2. David: As I said above, only four parables survive Meier's analysis. That no convincing argument for the historicity of the many other parables, as he says, does not mean that they do not come from Jesus, but only that his criteria for authenticity don't allow a certain conclusion that they do. He is aware that this will disconcert many people, accustomed to deriving their chief sense of what Jesus preached and taught from the parables. He is right about this, and my first impression was that there must be something wrong with the method if such are the scant fruits it allows one to gather. But I haven't read the book yet.

    3. Father Komonchak,

      Thanks for the reply. But don't Catholics believe in the Gospels because the Church vouches for them and considers them divinely inspired? I could understand concern if someone taking a purely historical approach claimed to disprove that certain parables came from Jesus, but why would it be of concern that a purely historical approach could not "prove" the bulk of the parables are authentic? The Church does not rely on historians to tell it what to believe in cases where historical methods can't tell one way or the other.

      I have found over on Strange Notions—for all intents and purposes a Catholic apologetics site—that all it takes to disconcert "conservative" Catholics is The New American Bible (Revised Second Edition), which seems to be considered (the notes, at least) dangerously misguided if not downright heretical. For example, a number of people there made objections to the suggestion that the Magnificat might be a Jewish Christian hymn and made various arguments as to how Mary's exact words from perhaps 70 or so years past could have been accurately recorded by Luke.

  6. Hi Fr. K. I think you and JP Meier are correct that the historical Jesus one finds will probably tell them more about themselves than Jesus, but I think that's true of the Jesus of faith too. Maybe it's not finding the real Jesus that matters so much as the searching?

    I saw a really interesting video talk Meier gave once - "Jesus the Jew - But what sort of Jew?" ... ... He has a funny sense of humor :)

  7. Great question Crystal

    People should be interested not only in the historical Jesus but also in the historical First Century Jesus Movement(s). Jesus started a movement in Galilee, sometimes journeyed to Jerusalem, and spoke in Aramaic. We have a literature in Greek produced by a Jesus movement active in Hellenistic cities. How are they related? Surely everyone should be interested in this puzzle to which we have only some of the pieces.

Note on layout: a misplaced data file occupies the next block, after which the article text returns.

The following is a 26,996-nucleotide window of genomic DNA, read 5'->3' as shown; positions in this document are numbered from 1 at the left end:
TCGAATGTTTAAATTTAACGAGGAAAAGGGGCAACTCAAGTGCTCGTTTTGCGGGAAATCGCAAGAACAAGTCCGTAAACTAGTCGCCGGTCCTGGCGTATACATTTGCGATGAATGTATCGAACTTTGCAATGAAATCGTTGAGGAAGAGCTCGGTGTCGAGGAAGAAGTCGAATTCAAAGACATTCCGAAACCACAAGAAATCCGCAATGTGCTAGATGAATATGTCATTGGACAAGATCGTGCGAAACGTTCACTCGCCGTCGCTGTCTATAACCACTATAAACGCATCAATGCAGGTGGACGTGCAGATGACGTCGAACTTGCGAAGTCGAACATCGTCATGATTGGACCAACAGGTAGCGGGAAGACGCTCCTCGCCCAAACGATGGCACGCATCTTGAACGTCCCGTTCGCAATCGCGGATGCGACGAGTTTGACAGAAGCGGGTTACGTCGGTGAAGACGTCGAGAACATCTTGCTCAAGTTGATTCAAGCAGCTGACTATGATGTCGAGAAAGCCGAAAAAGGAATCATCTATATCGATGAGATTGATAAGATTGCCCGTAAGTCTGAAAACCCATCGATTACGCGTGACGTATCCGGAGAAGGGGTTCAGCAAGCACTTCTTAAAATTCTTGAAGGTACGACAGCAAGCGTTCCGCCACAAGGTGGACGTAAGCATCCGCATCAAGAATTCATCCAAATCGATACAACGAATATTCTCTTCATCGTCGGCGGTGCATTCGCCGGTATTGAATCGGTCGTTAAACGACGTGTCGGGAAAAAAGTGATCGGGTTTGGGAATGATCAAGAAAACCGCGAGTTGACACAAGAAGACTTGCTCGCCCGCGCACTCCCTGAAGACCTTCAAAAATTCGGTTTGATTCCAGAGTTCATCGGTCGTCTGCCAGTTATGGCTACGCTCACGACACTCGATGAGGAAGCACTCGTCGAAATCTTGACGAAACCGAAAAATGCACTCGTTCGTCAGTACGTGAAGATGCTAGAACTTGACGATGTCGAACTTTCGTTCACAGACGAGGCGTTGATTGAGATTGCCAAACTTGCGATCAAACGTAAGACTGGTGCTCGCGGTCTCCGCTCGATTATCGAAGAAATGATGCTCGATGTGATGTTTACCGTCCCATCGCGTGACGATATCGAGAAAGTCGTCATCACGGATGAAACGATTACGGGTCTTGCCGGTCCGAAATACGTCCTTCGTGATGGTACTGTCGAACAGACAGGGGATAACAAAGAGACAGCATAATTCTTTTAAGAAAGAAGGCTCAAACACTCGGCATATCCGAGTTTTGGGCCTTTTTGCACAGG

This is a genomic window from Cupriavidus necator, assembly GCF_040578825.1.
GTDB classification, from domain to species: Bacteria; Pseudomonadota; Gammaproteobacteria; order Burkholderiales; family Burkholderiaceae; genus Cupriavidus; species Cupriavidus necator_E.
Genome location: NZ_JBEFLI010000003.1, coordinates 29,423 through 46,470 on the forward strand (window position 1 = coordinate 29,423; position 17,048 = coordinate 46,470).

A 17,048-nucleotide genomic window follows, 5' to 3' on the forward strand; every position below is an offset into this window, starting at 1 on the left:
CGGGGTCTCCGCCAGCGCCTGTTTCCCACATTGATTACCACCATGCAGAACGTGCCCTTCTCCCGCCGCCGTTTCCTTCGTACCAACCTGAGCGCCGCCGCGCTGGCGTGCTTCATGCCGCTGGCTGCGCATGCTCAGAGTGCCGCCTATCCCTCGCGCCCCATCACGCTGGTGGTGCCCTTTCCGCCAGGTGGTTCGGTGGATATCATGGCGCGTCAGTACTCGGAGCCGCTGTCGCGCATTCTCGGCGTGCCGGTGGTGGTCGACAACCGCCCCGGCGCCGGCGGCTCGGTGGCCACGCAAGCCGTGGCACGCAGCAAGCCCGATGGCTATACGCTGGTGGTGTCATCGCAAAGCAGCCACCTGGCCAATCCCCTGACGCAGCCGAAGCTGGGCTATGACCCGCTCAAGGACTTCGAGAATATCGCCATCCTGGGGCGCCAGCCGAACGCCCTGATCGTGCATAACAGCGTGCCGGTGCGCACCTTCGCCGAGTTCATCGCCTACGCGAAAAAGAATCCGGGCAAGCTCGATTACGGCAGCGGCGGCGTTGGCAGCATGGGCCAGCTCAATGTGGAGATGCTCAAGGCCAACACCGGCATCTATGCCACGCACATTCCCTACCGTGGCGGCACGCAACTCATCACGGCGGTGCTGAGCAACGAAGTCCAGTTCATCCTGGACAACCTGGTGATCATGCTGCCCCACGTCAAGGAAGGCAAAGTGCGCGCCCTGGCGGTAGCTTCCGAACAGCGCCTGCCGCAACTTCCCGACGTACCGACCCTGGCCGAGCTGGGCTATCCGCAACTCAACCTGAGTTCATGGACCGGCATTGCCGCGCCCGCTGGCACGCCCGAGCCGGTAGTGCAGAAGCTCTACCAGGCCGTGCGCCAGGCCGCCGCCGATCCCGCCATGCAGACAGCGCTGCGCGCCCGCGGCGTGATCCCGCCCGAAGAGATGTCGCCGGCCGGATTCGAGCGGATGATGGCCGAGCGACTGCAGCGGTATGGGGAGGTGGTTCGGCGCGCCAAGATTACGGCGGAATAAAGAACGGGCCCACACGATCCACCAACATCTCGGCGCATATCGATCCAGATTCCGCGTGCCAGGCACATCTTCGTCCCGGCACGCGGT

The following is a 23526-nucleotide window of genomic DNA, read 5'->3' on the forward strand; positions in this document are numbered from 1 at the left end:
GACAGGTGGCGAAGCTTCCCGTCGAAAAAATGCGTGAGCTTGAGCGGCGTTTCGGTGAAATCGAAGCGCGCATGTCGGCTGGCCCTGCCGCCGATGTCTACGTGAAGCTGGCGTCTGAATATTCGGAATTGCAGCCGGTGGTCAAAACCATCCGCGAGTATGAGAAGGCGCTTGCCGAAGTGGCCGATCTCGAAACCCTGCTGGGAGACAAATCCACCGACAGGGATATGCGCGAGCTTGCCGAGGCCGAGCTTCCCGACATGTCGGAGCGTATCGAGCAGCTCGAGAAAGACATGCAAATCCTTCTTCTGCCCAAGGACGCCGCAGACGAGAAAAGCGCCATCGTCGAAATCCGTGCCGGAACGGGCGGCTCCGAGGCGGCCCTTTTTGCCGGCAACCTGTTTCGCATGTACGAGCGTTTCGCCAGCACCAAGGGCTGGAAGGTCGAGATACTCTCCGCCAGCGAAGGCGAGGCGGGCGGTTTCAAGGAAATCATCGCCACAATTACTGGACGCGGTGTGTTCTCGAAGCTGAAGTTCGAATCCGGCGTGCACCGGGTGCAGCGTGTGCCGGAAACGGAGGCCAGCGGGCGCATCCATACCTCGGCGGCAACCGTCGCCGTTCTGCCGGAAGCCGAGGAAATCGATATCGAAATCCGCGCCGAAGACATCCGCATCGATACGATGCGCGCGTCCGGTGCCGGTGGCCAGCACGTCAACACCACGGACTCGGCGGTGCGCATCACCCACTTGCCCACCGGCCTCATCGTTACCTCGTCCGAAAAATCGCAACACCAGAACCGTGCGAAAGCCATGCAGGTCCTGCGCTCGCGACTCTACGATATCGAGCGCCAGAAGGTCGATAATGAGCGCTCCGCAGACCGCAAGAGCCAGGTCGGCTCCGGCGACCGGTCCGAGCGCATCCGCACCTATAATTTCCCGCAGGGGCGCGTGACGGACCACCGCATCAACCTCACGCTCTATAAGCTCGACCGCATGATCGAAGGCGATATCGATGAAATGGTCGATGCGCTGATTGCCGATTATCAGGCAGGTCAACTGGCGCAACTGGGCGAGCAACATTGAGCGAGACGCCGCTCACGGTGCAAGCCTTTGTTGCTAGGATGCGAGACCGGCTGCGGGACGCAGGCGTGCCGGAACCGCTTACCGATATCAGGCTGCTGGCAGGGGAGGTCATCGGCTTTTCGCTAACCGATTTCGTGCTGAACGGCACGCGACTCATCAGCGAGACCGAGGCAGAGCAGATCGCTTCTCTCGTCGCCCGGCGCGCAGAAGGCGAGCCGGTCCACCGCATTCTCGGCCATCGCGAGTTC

What limits this interest not only by Catholics but many others?

  8. (1 of 4)
    The biggest factor is the nature of the academic enterprise:

    1. It generates many competing pieces of new information that are hard to evaluate.
    2. Consensus about these pieces of information is always shifting.
    3. Academics build their own virtual communities through journals, conferences, etc
    4. These communities do not overlap and have difficulty understanding each other.
    5. People outside these communities with doctorates in other disciplines like myself, and even world class scholars like Father K in closely related disciplines have difficulty evaluating what is going on.

  9. (2 of 4)
    Karl Rahner wrote a paper on his work as an “amateur” philosopher in which he claimed that the only way to do significant work valuable to the general public is by being an amateur through crossing disciplinary boundaries.

    At an annual joint meeting of American Academy of Religion/Society of Biblical Literature about a decade ago, Publishers Weekly had a session for people on publishing dissertations as books. The bad news: academic publishing such as university press was declining. Good news: increasing numbers of college educated people had created a market of people who wanted to be entertained by popular presentations of academic work. Advice: add quality of your vita by publishing it the academic market, and add quantity to the vita by entertaining the “college (and probably now internet) amateur” market with the importance of your work and area of study